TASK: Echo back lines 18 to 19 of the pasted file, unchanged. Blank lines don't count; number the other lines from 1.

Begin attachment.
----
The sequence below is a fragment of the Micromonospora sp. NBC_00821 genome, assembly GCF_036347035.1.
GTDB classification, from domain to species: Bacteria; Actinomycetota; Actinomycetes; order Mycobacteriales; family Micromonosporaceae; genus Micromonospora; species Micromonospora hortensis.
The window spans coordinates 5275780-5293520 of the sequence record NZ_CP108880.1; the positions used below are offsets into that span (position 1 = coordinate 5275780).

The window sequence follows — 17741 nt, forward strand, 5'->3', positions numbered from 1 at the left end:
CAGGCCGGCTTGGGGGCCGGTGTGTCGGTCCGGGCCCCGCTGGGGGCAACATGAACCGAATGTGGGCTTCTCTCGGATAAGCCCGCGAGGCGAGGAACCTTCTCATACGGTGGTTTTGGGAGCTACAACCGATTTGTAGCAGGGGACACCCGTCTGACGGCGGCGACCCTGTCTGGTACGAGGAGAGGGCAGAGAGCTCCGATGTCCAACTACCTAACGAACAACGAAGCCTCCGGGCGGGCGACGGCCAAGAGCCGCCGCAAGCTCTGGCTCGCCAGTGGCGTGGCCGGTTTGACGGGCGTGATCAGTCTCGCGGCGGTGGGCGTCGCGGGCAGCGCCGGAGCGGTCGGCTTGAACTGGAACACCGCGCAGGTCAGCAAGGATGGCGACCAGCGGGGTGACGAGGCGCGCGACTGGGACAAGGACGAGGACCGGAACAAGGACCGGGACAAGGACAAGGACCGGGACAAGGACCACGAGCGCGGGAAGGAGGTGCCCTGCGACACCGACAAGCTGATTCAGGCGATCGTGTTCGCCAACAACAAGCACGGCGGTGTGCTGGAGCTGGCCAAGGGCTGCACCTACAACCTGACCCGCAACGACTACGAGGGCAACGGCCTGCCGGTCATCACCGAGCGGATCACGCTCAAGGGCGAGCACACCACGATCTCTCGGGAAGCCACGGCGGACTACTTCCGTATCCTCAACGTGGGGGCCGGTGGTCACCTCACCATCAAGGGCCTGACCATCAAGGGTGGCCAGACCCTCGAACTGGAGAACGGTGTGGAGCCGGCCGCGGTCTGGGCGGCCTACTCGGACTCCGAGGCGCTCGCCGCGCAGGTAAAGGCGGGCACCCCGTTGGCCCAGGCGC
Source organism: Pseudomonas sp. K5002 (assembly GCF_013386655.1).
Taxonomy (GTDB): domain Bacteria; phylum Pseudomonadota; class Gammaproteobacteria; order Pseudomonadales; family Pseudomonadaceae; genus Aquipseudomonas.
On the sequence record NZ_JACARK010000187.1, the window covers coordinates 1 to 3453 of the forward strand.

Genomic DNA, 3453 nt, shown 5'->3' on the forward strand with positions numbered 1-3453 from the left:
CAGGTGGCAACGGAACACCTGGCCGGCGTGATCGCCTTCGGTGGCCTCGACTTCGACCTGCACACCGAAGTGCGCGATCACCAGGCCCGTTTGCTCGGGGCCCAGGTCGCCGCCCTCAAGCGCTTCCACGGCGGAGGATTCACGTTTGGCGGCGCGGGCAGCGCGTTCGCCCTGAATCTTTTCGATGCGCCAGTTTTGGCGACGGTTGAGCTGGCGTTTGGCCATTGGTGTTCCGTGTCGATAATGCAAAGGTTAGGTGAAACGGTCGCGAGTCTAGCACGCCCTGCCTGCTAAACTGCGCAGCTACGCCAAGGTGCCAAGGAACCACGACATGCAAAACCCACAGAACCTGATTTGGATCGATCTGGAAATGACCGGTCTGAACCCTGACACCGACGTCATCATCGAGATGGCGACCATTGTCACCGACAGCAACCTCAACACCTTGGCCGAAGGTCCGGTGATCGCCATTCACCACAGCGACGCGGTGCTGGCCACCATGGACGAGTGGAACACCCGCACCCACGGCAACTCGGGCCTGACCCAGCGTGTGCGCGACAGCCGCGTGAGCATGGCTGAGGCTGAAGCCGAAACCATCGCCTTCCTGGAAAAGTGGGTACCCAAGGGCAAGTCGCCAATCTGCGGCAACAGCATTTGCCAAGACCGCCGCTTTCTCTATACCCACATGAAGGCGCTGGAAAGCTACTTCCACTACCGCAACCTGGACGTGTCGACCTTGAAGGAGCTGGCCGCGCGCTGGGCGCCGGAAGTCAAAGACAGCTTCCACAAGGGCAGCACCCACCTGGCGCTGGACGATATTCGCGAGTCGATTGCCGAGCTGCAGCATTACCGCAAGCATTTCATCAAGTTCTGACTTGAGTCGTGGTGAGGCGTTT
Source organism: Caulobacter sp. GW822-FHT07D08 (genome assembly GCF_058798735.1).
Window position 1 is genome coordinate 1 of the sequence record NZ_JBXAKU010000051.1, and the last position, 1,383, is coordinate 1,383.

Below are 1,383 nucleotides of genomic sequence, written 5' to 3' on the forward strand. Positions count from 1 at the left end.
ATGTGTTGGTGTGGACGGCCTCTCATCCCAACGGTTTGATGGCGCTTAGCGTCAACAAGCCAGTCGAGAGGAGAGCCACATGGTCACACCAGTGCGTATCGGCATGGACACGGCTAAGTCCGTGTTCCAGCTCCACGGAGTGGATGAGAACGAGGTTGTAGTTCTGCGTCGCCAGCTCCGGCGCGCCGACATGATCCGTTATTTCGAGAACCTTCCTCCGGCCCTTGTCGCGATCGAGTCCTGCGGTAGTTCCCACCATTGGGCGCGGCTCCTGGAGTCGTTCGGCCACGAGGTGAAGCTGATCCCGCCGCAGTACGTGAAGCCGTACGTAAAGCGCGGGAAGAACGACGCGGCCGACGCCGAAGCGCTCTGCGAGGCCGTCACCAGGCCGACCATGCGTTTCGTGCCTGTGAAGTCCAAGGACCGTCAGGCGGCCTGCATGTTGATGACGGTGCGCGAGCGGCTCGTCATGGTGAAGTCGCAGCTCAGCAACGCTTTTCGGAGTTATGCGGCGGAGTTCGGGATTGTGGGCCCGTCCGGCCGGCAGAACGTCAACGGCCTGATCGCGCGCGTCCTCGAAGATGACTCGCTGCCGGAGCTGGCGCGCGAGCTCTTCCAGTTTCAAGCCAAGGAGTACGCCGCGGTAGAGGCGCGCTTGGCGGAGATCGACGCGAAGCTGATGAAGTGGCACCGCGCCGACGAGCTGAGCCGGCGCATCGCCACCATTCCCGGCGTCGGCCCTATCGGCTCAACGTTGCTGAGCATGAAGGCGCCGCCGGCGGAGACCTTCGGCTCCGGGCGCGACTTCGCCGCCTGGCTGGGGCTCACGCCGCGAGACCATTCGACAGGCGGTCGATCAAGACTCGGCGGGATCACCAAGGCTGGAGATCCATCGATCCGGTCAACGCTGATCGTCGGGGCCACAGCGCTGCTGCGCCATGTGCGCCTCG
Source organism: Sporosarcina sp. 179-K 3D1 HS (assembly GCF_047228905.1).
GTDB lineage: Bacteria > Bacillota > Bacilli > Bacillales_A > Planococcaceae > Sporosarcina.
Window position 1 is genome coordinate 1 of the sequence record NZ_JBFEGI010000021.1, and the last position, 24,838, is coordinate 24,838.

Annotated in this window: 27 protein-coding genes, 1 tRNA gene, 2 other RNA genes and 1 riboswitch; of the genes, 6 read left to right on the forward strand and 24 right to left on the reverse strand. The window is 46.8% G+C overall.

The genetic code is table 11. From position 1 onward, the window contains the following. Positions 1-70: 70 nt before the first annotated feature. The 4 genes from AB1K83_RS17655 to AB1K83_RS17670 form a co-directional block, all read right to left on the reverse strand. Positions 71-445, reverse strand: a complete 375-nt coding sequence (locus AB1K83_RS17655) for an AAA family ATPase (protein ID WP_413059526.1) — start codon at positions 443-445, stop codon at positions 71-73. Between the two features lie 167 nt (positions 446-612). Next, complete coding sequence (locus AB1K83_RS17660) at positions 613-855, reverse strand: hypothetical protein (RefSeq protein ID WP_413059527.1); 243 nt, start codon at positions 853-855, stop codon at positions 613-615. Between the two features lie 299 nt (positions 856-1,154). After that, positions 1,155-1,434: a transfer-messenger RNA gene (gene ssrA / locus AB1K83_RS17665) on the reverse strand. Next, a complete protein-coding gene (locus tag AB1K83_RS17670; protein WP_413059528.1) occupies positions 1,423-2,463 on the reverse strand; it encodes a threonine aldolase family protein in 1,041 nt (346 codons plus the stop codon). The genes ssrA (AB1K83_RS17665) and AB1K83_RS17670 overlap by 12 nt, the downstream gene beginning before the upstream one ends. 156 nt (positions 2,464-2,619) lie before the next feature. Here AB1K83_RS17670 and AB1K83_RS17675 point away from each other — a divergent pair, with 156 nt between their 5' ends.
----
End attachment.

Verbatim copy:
Annotated in this window: 27 protein-coding genes, 1 tRNA gene, 2 other RNA genes and 1 riboswitch; of the genes, 6 read left to right on the forward strand and 24 right to left on the reverse strand. The window is 46.8% G+C overall.

The genetic code is table 11. From position 1 onward, the window contains the following. Positions 1-70: 70 nt before the first annotated feature. The 4 genes from AB1K83_RS17655 to AB1K83_RS17670 form a co-directional block, all read right to left on the reverse strand. Positions 71-445, reverse strand: a complete 375-nt coding sequence (locus AB1K83_RS17655) for an AAA family ATPase (protein ID WP_413059526.1) — start codon at positions 443-445, stop codon at positions 71-73. Between the two features lie 167 nt (positions 446-612). Next, complete coding sequence (locus AB1K83_RS17660) at positions 613-855, reverse strand: hypothetical protein (RefSeq protein ID WP_413059527.1); 243 nt, start codon at positions 853-855, stop codon at positions 613-615. Between the two features lie 299 nt (positions 856-1,154). After that, positions 1,155-1,434: a transfer-messenger RNA gene (gene ssrA / locus AB1K83_RS17665) on the reverse strand. Next, a complete protein-coding gene (locus tag AB1K83_RS17670; protein WP_413059528.1) occupies positions 1,423-2,463 on the reverse strand; it encodes a threonine aldolase family protein in 1,041 nt (346 codons plus the stop codon). The genes ssrA (AB1K83_RS17665) and AB1K83_RS17670 overlap by 12 nt, the downstream gene beginning before the upstream one ends. 156 nt (positions 2,464-2,619) lie before the next feature. Here AB1K83_RS17670 and AB1K83_RS17675 point away from each other — a divergent pair, with 156 nt between their 5' ends.